Blog Schedule

I post on Monday with an occasional random blog thrown in for good measure. I do my best to answer all comments via email and visit around on the days I post.

Sunday, May 24, 2009

Mary Had a Little Lamb

I'm not kidding, today is Mary Had a Little Lamb Day. The poem was first published by Sara Josepha Hale on May 24th, 1830. It is American and based on an actually incident.

This particular nursery rhyme holds a special memory.

When Erva and I first started going to school in Cruz Bay on St. John, we were the only two white kids in attendance. There was a lot to learn on both sides. We couldn't understand the dialect and the kids couldn't really understand us and our American accent. We were obviously very different. Being blond-haired and blue-eyed we stuck out like sore thumbs. Of course we got teased. We were called things like whitey monkey and whitey cheese (terms that were considered very derogative and disrespectful in those days.) We got back by copy-catting, which was something the island kids weren't familiar with. It drove them crazy.

But I don't remember it being too long before we gained respect and made friends.

There came a point when the school put on a show for all the parents. A kind of review. Each class was given something to do, like a song or a skit.

My class, kindergarten and first grade, sang Mary Had a Little Lamb. Nothing unusual with that, except our teacher decided I would play Mary and that I would have a little lamb follow me around the stage as the song was sung.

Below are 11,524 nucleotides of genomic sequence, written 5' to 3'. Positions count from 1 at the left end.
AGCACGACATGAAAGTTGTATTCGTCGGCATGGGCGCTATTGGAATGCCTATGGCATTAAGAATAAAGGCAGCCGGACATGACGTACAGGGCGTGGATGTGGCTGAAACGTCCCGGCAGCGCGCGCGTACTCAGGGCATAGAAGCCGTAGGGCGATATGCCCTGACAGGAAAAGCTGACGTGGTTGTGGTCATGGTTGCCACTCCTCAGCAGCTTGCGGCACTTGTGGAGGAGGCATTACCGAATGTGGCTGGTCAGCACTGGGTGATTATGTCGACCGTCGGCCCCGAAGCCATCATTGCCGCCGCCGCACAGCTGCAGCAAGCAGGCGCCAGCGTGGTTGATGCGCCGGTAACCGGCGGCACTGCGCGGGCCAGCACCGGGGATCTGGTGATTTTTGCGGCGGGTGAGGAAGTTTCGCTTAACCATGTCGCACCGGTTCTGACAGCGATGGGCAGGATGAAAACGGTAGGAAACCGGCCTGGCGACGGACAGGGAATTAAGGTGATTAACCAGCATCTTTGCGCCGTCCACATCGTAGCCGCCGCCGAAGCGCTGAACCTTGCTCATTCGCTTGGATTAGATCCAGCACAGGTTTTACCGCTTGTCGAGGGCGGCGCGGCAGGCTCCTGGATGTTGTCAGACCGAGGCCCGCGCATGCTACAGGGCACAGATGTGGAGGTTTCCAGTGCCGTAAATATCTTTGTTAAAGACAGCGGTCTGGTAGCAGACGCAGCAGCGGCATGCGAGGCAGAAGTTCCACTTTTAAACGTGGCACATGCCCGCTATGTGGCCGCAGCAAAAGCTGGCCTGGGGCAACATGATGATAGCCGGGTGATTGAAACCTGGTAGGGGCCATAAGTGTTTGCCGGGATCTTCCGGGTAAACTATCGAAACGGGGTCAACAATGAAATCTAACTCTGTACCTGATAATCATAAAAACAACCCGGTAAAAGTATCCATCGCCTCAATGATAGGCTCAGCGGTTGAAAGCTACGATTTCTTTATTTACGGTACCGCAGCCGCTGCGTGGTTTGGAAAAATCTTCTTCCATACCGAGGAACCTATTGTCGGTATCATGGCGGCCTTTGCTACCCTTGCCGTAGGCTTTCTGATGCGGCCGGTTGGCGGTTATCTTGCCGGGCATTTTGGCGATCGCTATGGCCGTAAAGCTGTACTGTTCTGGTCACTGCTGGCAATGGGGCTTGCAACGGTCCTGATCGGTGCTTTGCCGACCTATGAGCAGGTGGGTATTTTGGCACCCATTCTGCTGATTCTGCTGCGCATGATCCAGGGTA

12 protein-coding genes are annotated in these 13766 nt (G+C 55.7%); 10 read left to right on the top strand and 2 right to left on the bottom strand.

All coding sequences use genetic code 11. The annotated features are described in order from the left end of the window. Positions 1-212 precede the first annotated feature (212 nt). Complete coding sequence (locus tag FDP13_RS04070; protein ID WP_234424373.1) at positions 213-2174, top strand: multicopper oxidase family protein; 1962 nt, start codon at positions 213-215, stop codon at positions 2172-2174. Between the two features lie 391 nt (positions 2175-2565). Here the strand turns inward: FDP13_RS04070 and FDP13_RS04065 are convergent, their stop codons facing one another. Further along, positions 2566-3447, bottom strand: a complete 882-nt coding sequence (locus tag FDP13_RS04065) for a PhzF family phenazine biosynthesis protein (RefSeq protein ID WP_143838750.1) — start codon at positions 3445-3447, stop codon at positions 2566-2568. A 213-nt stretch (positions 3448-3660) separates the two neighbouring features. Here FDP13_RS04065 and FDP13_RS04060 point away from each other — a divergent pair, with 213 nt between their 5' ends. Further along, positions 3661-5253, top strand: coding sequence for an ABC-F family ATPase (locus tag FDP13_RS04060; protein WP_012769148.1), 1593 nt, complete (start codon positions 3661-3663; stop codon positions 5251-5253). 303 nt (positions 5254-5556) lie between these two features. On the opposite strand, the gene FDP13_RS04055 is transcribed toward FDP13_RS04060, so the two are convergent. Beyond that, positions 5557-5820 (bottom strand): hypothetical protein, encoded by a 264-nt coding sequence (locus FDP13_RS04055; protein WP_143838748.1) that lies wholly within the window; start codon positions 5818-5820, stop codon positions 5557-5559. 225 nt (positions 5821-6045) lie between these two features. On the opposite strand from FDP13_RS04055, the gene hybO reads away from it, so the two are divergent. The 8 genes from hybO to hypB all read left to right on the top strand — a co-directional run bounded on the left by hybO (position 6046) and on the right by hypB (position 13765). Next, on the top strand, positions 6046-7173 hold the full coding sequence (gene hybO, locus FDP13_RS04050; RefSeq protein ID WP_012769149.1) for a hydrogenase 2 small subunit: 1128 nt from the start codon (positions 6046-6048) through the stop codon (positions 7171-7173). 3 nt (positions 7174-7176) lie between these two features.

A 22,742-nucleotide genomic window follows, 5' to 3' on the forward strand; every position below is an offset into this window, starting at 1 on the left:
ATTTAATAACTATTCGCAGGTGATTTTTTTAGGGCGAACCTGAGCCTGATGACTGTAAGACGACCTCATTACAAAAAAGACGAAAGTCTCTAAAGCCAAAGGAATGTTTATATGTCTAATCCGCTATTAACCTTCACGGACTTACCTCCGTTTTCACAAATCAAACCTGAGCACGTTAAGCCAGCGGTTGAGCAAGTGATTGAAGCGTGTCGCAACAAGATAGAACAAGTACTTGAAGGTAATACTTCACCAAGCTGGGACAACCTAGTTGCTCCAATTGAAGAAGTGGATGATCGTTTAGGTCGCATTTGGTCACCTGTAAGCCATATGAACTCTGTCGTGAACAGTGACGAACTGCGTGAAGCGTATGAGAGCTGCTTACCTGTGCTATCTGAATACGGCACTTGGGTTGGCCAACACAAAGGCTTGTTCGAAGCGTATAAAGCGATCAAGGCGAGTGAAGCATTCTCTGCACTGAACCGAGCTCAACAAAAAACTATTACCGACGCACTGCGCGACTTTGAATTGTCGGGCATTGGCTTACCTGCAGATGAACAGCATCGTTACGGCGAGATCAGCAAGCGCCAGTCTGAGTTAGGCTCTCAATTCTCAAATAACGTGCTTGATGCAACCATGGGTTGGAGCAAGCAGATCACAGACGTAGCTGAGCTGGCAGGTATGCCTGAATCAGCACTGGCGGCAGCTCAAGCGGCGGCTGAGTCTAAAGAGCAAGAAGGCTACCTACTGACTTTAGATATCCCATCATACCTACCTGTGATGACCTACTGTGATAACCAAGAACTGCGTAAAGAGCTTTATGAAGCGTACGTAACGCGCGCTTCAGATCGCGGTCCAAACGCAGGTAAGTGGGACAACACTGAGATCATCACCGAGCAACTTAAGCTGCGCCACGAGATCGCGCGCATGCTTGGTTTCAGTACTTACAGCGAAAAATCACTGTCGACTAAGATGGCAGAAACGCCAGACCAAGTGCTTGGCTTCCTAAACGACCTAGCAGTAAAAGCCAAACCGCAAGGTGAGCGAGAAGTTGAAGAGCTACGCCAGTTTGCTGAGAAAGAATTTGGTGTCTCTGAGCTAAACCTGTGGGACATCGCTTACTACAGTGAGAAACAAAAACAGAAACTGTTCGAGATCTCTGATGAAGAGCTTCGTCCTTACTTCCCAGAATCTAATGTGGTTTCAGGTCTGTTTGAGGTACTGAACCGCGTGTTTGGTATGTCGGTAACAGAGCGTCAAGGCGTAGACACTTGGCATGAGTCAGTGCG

One has to imagine the situation, the audience. Except for a few Board Members and my parents, except for my sister and me, everyone else was black.

So here I come onto the stage followed by my little lamb, a little boy who crawled on his hand and knees and whose whose skin was a particularly deep dark brown.

"Mary had a little lamb with fleece as white as snow..."

The audience exploded with laughter. We were the hit of the show.

Those were wonderful days of innocence, when a little irony, intentional or not, was accepted for what it was.

I'm not sure something like that could be done today.


  1. Great minds ... ;)

    I loved your story about doing the rhyme at school. It's interesting how things have changed over the years.

  2. And your "Lamb" is still a great guy! In our generation, we developed rather special relationships with our classmates once the mutual respect factor came into play. For example, I'll never forget being told, "You know, you're pretty smart, for a white girl."

  3. That's exactly the kind of thing we need today, Bish. We've lost our ability to connect and to laugh at ourselves.

    I loved your story and I'll share it.


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